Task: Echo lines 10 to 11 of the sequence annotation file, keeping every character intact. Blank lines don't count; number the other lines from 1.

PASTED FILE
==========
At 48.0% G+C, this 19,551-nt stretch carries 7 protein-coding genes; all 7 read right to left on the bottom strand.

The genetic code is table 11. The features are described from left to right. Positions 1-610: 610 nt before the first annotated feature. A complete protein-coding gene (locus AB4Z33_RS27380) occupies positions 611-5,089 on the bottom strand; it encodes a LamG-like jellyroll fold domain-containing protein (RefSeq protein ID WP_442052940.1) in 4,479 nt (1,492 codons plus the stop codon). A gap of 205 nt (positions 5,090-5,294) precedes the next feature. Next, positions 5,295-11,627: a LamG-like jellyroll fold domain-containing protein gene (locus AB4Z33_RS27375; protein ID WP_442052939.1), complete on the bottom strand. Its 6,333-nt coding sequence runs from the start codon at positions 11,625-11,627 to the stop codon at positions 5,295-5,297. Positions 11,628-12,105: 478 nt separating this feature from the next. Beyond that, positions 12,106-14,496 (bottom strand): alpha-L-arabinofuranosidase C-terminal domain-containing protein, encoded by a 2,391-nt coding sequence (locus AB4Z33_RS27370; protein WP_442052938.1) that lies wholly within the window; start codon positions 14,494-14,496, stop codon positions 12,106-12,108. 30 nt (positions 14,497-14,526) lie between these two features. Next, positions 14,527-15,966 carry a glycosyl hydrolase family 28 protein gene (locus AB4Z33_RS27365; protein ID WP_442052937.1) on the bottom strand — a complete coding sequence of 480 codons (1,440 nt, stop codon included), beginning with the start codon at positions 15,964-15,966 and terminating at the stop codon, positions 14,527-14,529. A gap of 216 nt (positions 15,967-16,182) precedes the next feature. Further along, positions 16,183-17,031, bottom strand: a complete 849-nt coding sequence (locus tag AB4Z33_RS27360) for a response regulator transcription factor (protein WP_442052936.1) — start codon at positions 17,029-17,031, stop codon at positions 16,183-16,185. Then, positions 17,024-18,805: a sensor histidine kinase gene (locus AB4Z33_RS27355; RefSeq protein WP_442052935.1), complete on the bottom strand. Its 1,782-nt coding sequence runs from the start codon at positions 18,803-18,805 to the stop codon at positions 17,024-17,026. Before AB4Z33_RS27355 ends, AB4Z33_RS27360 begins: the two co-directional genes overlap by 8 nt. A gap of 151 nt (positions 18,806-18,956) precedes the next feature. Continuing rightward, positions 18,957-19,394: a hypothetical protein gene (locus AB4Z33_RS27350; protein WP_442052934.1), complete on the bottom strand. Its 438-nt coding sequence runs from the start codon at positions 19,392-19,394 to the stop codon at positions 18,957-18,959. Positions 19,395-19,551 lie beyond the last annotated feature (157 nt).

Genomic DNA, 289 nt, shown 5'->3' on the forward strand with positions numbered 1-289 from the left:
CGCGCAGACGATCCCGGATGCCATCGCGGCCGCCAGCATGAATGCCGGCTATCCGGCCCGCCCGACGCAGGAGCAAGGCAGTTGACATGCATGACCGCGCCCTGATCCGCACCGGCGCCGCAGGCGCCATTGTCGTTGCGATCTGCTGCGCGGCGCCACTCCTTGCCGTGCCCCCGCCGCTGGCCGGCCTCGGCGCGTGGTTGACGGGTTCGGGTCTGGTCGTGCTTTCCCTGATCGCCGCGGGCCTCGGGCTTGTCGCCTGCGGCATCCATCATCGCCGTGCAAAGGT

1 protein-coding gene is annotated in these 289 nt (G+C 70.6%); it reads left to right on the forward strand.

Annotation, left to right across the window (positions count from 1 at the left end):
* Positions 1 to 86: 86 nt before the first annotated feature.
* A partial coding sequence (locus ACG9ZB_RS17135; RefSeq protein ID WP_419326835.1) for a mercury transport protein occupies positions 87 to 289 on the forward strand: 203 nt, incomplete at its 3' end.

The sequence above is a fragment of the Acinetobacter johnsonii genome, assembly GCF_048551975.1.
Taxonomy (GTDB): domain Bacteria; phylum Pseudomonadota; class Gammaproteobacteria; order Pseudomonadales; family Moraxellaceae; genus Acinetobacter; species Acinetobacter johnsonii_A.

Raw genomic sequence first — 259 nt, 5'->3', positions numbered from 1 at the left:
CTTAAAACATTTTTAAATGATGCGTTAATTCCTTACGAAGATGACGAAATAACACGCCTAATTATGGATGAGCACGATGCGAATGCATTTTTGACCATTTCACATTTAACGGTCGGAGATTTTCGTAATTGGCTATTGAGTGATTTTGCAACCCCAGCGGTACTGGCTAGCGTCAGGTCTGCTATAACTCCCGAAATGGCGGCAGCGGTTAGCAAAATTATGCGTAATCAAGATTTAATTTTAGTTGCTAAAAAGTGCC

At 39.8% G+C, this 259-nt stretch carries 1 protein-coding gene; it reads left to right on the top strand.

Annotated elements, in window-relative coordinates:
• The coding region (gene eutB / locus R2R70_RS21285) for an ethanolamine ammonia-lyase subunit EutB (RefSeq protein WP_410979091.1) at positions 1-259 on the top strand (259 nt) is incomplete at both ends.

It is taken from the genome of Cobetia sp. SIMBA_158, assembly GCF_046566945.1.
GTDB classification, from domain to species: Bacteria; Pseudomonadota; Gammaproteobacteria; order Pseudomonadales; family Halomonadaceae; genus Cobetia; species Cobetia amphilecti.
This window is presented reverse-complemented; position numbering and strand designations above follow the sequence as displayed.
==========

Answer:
Taxonomy (GTDB): domain Bacteria; phylum Pseudomonadota; class Gammaproteobacteria; order Pseudomonadales; family Moraxellaceae; genus Acinetobacter; species Acinetobacter johnsonii_A.

Raw genomic sequence first — 259 nt, 5'->3', positions numbered from 1 at the left: